9/2/64. 0900 by speed boat to San Remo Plantation (which was subsequently purchased by the Administration and is now part of the town of Kimbe). Walked to Ruango Village and then by tractor to the DAGI land settlement arriving 1115. Peter Croke (Project Manager) arrived 1300 after leaving Cape Hoskins 0600—getting bogged and raft turning over in the DAGI River. Departed the land settlement area by Landrover 1630. Brief stops San Remo (Wing-Cmdr William (Bill) Faulkner-Allshorn as he preferred to be known) and Walindi Plantation (Margaret and Lou Searle). The trip took 4.5 hours—36 miles, arriving Talasea 2100!
In each of my previous ten Didiman diaries there has been an aviation highlight. In the 1950s–60s when relying on unscheduled services, private or government charters, the catch phrase was ‘the land of wait a while’. Strip sitting became the norm and often without any creature comforts. My diary frequently noted occasions like: 0900 to airstrip, awaiting Aztec. 0930—amended to 1030, 1145, 1215! Departed 1230 for Rabaul. In earlier stories I spoke of there being no anxious moments flying in TPNG, however, there was one which, on reflection, could have been disastrous.
Having completed a patrol into Sibul, Esau, and Berberg river areas on the east coast to inspect cacao and coconut establishment, I returned to Cutarp Plantation (Mr Butcher) and then to Pomio Patrol Post. This area subsequently became part of East New Britain. The following morning a mission workboat was chartered to Jacquinot Bay and Unung Plantation (Mr Bode). Contact was made with TAA Lae to ask for a diversion of the Aztec Rabaul-Kandrian-Lae service into Jacquinot Bay and Talasea.
The aircraft arrived Jacquinot Bay and at 1030 departed for Talasea with Agricultural Officer Jones and myself. Also on board was a passenger for Kandrian, the manager of Arawe Plantation. As we crossed the Whiteman Range (approx. 4,500 feet ASL) the pilot was advised that Talasea (Volupai) airstrip was closed so we headed west for Kandrian. Flying through cloud and severe turbulence we suddenly flew into clear still air which, in fact, was a 360 degree ‘funnel’ surrounded by dense cumulus cloud.
Our pilot was disinclined to fly into and perhaps through the cloud wall, and continued circling upwards in the hope of getting above the cloud and flying out. We were getting close to the Aztec’s ceiling with severe icing occurring to the aircraft.
The pilot was looking for guidance. Fortunately, a DC3 flying along the south coast made contact and gave compass directions for clearer air. After an hour and a very bumpy ride we arrived over the Pacific Ocean and turned right to land at Kandrian.
From the outset, our Rabaul passenger was upset by the diversion and became volubly traumatised by the experience—and our fuel had been close to exhausted. The pilot was not prepared to take off again for Lae and requested avgas from Rabaul. A DC3 was dispatched with a 44-gallon drum of fuel! As the best option, Jones and I flew back to Rabaul on the DC3, and two days later flew back to Talasea via Cape Hoskins.
An interesting diversion in the Central Nakanai in 1959–60, centred on Uasilau, was the arrival of a CRA team of geologists. I had earlier provided some soil samples from the confluence of the Ala River and an adjoining river. Unannounced, and during my routine patrol inspecting native cacao plantations and processing facilities, a helicopter arrived carrying a couple of geologists who worked in the area for some weeks. The anticipation of economic copper deposits was not fulfilled.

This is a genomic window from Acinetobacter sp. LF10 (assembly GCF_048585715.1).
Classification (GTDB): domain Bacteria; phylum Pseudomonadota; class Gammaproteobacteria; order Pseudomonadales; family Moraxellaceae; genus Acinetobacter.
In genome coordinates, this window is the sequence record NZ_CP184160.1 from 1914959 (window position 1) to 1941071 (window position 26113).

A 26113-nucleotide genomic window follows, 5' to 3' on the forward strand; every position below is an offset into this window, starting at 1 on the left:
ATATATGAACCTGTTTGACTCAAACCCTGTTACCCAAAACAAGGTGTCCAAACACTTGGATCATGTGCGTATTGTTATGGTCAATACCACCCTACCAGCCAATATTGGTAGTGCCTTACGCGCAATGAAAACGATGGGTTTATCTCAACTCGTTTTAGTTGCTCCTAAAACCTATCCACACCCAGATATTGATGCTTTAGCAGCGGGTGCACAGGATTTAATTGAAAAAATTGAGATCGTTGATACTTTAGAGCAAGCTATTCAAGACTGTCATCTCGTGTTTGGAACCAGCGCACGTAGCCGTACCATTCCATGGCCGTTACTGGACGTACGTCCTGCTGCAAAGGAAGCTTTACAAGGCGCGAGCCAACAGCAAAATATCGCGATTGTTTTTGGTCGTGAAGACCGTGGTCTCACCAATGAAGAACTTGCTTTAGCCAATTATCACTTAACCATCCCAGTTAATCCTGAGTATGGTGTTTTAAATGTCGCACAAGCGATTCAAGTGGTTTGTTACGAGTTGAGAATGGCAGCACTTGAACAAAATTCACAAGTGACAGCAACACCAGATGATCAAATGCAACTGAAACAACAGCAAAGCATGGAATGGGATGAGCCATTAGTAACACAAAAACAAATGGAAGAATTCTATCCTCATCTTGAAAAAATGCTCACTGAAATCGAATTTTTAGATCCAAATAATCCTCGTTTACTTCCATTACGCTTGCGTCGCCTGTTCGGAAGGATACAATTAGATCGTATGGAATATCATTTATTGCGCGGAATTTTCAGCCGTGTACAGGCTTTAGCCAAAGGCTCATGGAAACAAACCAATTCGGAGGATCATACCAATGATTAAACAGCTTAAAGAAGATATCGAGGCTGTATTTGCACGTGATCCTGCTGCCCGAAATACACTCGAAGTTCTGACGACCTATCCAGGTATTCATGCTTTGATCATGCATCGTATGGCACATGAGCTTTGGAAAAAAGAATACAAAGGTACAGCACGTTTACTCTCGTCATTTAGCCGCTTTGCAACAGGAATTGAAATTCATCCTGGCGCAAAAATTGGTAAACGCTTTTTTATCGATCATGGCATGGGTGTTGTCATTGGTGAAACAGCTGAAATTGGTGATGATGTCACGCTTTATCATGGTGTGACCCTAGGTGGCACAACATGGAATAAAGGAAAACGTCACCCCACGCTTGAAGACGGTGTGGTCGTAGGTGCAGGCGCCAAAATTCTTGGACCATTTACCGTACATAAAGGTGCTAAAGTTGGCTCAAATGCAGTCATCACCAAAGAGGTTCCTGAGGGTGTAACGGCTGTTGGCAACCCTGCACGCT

Early in 1964 the move to individual land ownership was gathering pace, the forerunner to the now extensive palm oil and cacao plantings. Over a period of several days the project manager, Peter Croke, and myself registered over 380 applications. Public service conditions did not apply in those days. On 18 March after commencing the day at 0715 at the Uasilau base camp and inspecting settlement blocks, the flooded Ala River was negotiated, and after an hour arrived at the Santa Maria Mission (Fr Wagner) at Silanga. At 2000 we started signing off applications and payment of lease fees. 225 applications, with queries, took us through to 0100 (1 am!). At 0630 we began a two-hour walk to Lasebu to board the government workboat MV Langu to return to Talasea.
Moving away from the intensity of the work involved in the land settlement program, special reference is made to Peter Croke who made a significant contribution to the success of the West New Britain land settlement projects. Peter continued working in TPNG eventually heading up the Papua New Guinea Rural Development Bank
Over the period of my TPNG career I had been nominated for a health education fellowship in the Philippines, but this was not approved by Canberra.
I had also applied to continue my studies at the School of Tropical Agriculture in Trinidad. Insufficient professional qualification was the reason given for declining my application.
My decision to return to Australia was a relatively easy one. I had reached the top of my salary scale at age twenty-nine and I decided, with two small children, that the offer of a transfer to Port Moresby was an unattractive one.
Recreation and long service leave was due. Some twelve months previously I had notified our Chief of Division, Jack Lamrock, of my intention to resign. In August 1965 Gillian, our two sons and myself departed Rabaul on the SS Francis Drake. Gillian cried as we departed. Talasea was the happiest of times.
My ‘Didiman Diaries 1954–65’ have barely covered those exciting years— very special experience with very special people